A complainant alleging a violation of 42 U.S.C. 1983 and seeking both equitable and legal relief is entitled to have a jury determine the merits of the legal issues in the case. Cf. Curtis v. Loether, 415 U.S. 189, 194, 94 S.Ct. 1005, 39 L.Ed.2d 214 (1974). In that case, the Supreme Court considered an action brought under Title VIII of the Civil Rights Act of 1968 in which both legal and equitable relief was sought, and held that 'the Seventh Amendment does apply to actions enforcing statutory rights, and requires a jury trial upon demand, if the statute creates legal rights and remedies, enforceable in an action for damages in the ordinary courts of law.' Section 1983 meets these prerequisites, and plaintiff was entitled to a jury trial upon her demand. In this case, however, the right was waived. In the hearing conducted in connection with a motion to dismiss the complaint, when the district court suggested that a trial of the cause by jury would result in delay, counsel for plaintiff responded, 'I'm not jumping up and down to try it before a jury, but I made the demand to protect myself, if it please the court, and I would like to get my case tried and I know it's a lot quicker to try before the court.' This statement, coupled with counsel's commencement of the trial without objection before the court, constituted a waiver of the earlier demand for a trial by jury.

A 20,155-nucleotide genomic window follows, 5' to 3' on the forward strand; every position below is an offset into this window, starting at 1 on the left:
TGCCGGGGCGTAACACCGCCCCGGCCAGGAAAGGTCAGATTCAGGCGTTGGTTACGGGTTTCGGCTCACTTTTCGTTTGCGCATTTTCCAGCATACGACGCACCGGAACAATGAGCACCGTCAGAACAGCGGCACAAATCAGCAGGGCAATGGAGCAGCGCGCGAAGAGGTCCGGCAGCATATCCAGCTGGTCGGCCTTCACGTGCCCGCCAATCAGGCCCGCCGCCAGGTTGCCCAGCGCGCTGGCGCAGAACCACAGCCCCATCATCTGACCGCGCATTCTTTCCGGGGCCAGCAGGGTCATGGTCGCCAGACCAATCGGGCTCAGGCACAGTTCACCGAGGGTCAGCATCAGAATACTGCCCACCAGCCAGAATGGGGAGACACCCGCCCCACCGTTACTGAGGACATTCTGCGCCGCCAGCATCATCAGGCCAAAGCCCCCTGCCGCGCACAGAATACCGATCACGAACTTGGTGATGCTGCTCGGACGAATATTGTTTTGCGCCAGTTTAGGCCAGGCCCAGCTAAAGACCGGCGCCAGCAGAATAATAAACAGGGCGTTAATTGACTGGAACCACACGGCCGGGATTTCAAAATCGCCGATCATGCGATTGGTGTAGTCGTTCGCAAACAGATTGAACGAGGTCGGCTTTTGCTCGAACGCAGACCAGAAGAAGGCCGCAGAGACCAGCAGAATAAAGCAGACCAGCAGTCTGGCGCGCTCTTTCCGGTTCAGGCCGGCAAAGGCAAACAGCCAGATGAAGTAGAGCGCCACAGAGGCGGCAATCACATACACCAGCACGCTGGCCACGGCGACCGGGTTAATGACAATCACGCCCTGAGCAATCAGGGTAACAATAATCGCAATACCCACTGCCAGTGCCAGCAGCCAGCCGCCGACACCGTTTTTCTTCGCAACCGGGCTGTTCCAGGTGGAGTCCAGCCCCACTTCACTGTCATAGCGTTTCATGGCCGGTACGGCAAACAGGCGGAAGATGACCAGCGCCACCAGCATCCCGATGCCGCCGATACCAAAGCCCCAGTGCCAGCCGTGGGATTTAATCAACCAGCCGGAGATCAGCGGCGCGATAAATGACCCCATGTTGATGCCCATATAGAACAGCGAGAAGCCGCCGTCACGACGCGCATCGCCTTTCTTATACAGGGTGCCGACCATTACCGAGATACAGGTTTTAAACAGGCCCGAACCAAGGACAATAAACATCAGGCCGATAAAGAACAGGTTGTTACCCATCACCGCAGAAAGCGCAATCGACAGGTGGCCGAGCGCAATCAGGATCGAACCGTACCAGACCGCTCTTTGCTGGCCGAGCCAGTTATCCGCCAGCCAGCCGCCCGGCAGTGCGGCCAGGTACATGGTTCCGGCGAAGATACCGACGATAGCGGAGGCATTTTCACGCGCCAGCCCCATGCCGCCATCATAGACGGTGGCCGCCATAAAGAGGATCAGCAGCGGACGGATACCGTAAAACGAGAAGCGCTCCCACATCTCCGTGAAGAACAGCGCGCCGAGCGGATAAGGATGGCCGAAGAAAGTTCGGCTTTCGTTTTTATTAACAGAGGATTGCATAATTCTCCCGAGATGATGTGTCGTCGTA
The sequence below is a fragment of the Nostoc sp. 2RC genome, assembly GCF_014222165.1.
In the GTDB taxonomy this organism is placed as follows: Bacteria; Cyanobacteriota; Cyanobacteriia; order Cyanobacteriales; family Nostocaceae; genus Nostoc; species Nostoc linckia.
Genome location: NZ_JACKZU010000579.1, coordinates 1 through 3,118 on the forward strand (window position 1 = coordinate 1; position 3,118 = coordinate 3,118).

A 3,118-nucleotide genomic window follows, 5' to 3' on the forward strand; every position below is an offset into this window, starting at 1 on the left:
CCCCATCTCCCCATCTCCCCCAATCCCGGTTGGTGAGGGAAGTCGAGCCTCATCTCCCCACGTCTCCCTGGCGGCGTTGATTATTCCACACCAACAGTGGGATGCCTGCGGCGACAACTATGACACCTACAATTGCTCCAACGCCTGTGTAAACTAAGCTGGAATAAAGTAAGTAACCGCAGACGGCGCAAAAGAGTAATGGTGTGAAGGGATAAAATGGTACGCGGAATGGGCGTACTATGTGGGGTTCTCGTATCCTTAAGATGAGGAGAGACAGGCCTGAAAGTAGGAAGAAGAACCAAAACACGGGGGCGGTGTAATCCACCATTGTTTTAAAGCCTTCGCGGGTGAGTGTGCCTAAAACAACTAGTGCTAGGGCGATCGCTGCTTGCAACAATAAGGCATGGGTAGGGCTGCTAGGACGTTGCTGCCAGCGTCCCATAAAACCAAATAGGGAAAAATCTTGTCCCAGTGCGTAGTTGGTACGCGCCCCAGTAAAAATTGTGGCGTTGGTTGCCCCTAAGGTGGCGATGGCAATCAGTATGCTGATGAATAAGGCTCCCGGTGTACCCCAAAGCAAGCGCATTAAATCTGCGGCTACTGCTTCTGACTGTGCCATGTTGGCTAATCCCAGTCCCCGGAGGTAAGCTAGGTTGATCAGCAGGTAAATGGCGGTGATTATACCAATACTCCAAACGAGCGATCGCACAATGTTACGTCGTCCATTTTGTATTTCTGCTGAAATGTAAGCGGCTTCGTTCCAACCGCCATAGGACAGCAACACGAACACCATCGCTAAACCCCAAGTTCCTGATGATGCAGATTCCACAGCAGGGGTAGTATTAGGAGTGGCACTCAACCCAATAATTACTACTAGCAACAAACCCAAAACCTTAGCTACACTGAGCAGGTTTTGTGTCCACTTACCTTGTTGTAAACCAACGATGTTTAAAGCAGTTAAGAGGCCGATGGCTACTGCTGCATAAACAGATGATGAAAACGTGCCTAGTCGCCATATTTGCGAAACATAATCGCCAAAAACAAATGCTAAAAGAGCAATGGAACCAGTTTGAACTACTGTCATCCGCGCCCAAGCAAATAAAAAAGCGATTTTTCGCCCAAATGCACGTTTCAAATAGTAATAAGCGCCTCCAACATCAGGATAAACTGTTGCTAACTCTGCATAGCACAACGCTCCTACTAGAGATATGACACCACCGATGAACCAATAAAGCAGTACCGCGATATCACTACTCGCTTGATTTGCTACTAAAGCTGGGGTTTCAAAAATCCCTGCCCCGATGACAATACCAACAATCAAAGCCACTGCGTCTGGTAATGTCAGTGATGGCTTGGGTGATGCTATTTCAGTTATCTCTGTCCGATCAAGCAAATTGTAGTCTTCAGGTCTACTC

The district court refused to admit evidence adduced in a state court proceeding initiated by other teachers in the school system which employed plaintiff against the superintendent and the school board in which it was determined that complainants had been transferred to less desirable jobs in the system for constitutionally impermissible reasons. Appellant contends that this evidence would have established a pattern and practice of official retribution for the exercise of First Amendment rights. Although this evidence might have limited probative value, we conclude that the district court did not abuse his discretion in refusing to admit it. The determination of the constitutionality of the board's decision not to reemploy Mrs. Amburgey depended primarily upon the facts of her experience and not on the facts of the experiences of other employees; and the district court found that the school board had not based its decision on impermissible factors.



A person does not lose his First Amendment rights, including the right to engage in vigorous and spirited criticism of the government, because he becomes an employee of government. Furthermore, a nontenured teacher in a school">public school system may be awarded damages and may be accorded equitable relief, under 42 U.S.C. 1983, if he is discharged or refused tenure or reemployment in retaliation for the exercise of rights guaranteed by the First Amendment. See, e.g., Manchester v. Lewis, 507 F.2d 289 (6 Cir. 1974) and cases cited therein. In this case, plaintiff alleged that the decision of the school board not to renew her contract was made for such impermissible reasons. She introduced no evidence, however, of the motivations of the school board members for their decision; and the district court, after trial in which he was able to judge the credibility of the witnesses and in which he resolved disputed issues of fact, concluded that plaintiff had failed to sustain her burden of proof against the superintendent as well. Upon review of the entire record, we conclude that the determination of the district court is not clearly erroneous but, on the contrary, is supported by substantial evidence. Accordingly, we have no authority to disturb it.